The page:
An interesting footnote to the chapter in which Ishmael visits the Whaler’s Chapel is Melville’s passing reference to “antique Adam who died sixty round centuries ago.”  If the author was using a Hebrew calendar and rounding off to the nearest century as he says he is doing, he is fairly close to the mark, because I place the story of Moby Dick as taking place approximately in the year 1850 or 5610 on the Hebrew calendar, only 390 years off from Melvilles’s “sixty round centuries ago.”  Melville, again coincidentally, was obviously conversant with that calendar, which moves on to another year at each Rosh Hashanah.

The novel deals with the whaling ship’s captain, Ahab, who drives his crew mercilessly in his mad quest to find Moby Dick, the White Whale who, on an earlier voyage, had taken Ahab’s leg and left him seeking revenge.  In the Jewish scriptures, Ahab was a Hebrew king, and influenced by his evil wife Jezebel, became an idolatrous worshipper of Baal.  Melville’s Ahab apparently was one who in the past, like his biblical namesake, also had disobeyed and defied the Lord.  The novel does not go into the specifics of Ahab’s transgressions but it is clear that unlike Jonah, neither the biblical King Ahab nor Melville’s Captain Ahab had any intention of repenting.  In fact, many view Captain Ahab’s pursuit of Moby Dick as his way of battling the Lord’s efforts to punish him, represented by the whale.  This, in effect, is the novel’s story.  Ahab, in hunting the whale to avenge his mutilation, is fighting the God who has punished him for his sins, and continues to do so, through Moby Dick. 

Early on in the novel, before the Pequod (for that is the name of the boat Ishmael sailed on) left on its voyage, a mystical character named Elijah appears on the dock to warn Ishmael that something is wrong with Captain Ahab, that he has a history of something terrible that had happened in the past.  Elijah tries to discourage Ishmael from signing onto Captain Ahab’s boat.  In the Bible, the Prophet Elijah is precisely the one who attacked the idolatry of King Ahab and his wife Jezebel, urging the Hebrew people to recognize only the one true God, and not the false god worshiped by King Ahab.  And just as the Prophet Elijah urged ancient Jews to keep their faith pure, so Melville’s Elijah is there to warn Ishmael against Captain Ahab as he signed onto the crew of the  Pequod  on that dock in Nantucket.  The parallel is striking.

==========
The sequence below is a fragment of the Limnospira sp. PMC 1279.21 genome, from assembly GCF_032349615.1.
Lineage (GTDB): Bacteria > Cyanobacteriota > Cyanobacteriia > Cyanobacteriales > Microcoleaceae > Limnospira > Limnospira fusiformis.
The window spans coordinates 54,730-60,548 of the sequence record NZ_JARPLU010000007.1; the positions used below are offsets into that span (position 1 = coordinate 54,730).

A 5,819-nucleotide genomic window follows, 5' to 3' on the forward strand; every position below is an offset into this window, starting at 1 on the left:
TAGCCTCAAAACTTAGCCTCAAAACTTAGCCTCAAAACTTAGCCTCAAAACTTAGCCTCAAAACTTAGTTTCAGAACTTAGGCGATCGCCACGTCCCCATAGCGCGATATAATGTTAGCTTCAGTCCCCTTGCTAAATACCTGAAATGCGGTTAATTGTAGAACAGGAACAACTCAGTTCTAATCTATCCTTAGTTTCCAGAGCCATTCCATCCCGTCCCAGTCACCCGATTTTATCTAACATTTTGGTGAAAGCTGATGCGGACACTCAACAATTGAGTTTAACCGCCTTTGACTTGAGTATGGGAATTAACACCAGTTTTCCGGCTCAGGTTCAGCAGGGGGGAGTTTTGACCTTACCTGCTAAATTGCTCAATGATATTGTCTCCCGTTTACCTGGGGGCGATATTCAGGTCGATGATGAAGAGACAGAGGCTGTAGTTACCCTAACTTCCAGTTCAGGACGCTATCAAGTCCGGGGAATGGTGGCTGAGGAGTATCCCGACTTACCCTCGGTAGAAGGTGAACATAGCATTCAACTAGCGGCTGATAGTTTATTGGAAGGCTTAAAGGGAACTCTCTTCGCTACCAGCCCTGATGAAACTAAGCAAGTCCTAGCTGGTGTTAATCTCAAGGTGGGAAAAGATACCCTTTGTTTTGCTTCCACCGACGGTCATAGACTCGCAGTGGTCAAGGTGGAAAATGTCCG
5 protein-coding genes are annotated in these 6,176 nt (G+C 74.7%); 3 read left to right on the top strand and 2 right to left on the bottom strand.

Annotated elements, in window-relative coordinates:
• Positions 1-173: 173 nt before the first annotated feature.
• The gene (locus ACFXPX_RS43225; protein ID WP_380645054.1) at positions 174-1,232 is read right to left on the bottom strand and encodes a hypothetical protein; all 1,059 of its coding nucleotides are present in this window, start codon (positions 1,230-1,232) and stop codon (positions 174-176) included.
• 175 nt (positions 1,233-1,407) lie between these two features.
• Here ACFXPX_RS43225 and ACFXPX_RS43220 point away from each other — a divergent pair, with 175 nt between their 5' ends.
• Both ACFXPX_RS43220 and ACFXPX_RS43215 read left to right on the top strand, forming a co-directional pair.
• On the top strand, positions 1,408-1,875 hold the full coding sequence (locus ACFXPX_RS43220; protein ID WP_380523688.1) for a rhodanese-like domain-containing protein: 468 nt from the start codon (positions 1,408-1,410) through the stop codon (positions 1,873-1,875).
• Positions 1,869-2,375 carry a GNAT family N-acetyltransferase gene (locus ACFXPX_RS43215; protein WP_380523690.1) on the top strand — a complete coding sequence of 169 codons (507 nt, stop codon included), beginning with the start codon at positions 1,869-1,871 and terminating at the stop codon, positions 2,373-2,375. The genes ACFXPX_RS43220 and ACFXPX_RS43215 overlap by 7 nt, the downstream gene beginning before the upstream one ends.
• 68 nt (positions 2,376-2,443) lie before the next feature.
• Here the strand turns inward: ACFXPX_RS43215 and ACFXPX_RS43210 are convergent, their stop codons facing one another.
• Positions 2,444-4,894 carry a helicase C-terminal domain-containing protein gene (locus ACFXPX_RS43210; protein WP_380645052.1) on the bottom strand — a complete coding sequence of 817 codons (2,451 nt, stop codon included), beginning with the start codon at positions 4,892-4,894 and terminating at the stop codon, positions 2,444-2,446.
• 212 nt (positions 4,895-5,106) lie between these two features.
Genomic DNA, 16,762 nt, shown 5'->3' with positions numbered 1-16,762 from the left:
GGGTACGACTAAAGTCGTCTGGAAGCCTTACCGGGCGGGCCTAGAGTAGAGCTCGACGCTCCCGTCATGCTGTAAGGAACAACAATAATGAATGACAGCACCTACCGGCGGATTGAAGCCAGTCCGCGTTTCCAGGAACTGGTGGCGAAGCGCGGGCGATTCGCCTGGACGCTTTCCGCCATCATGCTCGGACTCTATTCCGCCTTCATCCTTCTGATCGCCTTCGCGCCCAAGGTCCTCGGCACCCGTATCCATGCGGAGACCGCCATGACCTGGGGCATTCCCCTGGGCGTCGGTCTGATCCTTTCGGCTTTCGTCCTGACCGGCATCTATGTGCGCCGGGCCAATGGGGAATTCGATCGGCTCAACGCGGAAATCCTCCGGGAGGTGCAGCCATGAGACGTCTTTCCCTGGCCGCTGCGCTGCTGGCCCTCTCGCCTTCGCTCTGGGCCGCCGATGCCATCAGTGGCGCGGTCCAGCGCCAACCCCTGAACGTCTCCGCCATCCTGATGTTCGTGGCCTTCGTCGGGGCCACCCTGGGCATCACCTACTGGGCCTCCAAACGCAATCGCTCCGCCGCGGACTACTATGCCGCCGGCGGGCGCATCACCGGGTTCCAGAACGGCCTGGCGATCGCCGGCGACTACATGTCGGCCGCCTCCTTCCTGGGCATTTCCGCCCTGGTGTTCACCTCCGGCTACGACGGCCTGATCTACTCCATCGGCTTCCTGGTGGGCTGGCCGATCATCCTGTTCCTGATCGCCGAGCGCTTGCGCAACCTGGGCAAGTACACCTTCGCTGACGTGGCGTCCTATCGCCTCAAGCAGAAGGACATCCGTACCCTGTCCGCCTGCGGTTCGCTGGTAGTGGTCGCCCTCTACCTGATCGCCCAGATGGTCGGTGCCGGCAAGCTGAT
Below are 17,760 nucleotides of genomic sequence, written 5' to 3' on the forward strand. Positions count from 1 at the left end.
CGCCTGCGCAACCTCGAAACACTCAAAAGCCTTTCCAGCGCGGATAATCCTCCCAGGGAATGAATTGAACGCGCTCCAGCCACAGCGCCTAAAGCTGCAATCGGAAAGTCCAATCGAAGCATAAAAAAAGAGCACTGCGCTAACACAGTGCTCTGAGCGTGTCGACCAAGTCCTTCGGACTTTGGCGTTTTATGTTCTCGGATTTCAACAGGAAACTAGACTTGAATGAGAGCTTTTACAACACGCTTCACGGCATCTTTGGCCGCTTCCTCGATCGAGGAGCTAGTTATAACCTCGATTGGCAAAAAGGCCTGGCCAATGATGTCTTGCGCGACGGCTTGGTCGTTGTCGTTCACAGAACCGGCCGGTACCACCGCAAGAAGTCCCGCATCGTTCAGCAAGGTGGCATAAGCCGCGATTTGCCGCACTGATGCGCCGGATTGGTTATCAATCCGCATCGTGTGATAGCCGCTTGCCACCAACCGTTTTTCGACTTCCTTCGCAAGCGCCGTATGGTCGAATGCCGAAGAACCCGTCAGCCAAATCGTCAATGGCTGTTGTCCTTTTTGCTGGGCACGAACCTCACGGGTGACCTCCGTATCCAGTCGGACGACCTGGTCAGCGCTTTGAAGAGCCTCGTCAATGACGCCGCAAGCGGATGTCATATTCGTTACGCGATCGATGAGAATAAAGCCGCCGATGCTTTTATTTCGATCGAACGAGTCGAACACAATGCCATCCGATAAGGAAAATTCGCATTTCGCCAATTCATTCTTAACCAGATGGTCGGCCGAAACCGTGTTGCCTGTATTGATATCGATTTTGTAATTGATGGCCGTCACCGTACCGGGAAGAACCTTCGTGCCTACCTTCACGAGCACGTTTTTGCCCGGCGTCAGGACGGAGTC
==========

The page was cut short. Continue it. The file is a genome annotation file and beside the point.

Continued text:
But what might you ask does this have to do with the Jewish High Holidays?  The story of King Ahab and Jezebel is not part of the High Holiday liturgy.  The Prophet Elijah is more associated with Passover, when a door is left open for him at the seder.  Nevertheless, you will find those same words Elijah used to the Hebrews, uttered in the face of King Ahab’s apostasy, still resonating to Jews of today, as Yom Kippur draws to a close just prior to the final sounding of the shofar.  “The Lord, He is God” (Adonoy Hu Ha-Elohim) is repeatedly intoned as Jewish worshippers complete their period of “tshuva” (repentance) on the Day of Atonement.   Was this the same message that Melville’s Elijah was trying to communicate to Ishmael?  Indeed, it is a Jewish message.

The novel goes on to tell the story of Ahab’s quest for Moby Dick, and how the Pequod ultimately finds him, battles him and is destroyed by him, with Ishmael being the only survivor.  

As the novel approaches this climax, the vessel encounters another whaling ship, which is sadly crisscrossing the sea, looking for missing crewman, lost in an earlier attempt to challenge Moby Dick.  These lost crewmen included the vessel’s captain’s children, and the name of the ship, the Rachel, obviously relates to the biblical Rachel who laments her lost children in Jerimiah 31.  That reading commonly serves as the Haftorah reading for the second day of Rosh Hashanah in many synagogues, another indication of the relationship of Moby Dick to the Jewish High Holidays.  It is the Rachel, still searching for its lost children, which rescues Ishmael from the disaster which befell Ahab, his ship and the rest of its crew.

(Twenty-five years after writing Moby Dick, Melville published a 30,000 word poem entitled “Clarel, A Poem and Pilgrimage in the Holy Land.”  Melville scholars have suggested that this is really a study in comparative religion, a field which became popular in the late 19th century, when industrial and scientific advances were causing many to question long standing fixed beliefs.   Melville’s knowledge of Judaism, as indicated in Moby Dick, would logically lead him in this direction a quarter of a century later.)

No, Herman Melville was not Jewish, nor do I really believe he had a Jewish friend who took him to High Holiday services.  What is clear is that he was extremely familiar with Jewish scriptural writings, and included many references to them in Moby Dick.   In re-reading the novel, and relating it to the Jewish High Holidays, this reader has had frequent occasion to put the novel down and refer to the Torah and the Prophets in order to deepen his understanding of what Melville is saying.  To my way of thinking, a novel which prompts its readers to study Torah has to be considered a Jewish novel, and Moby Dick certainly meets this standard.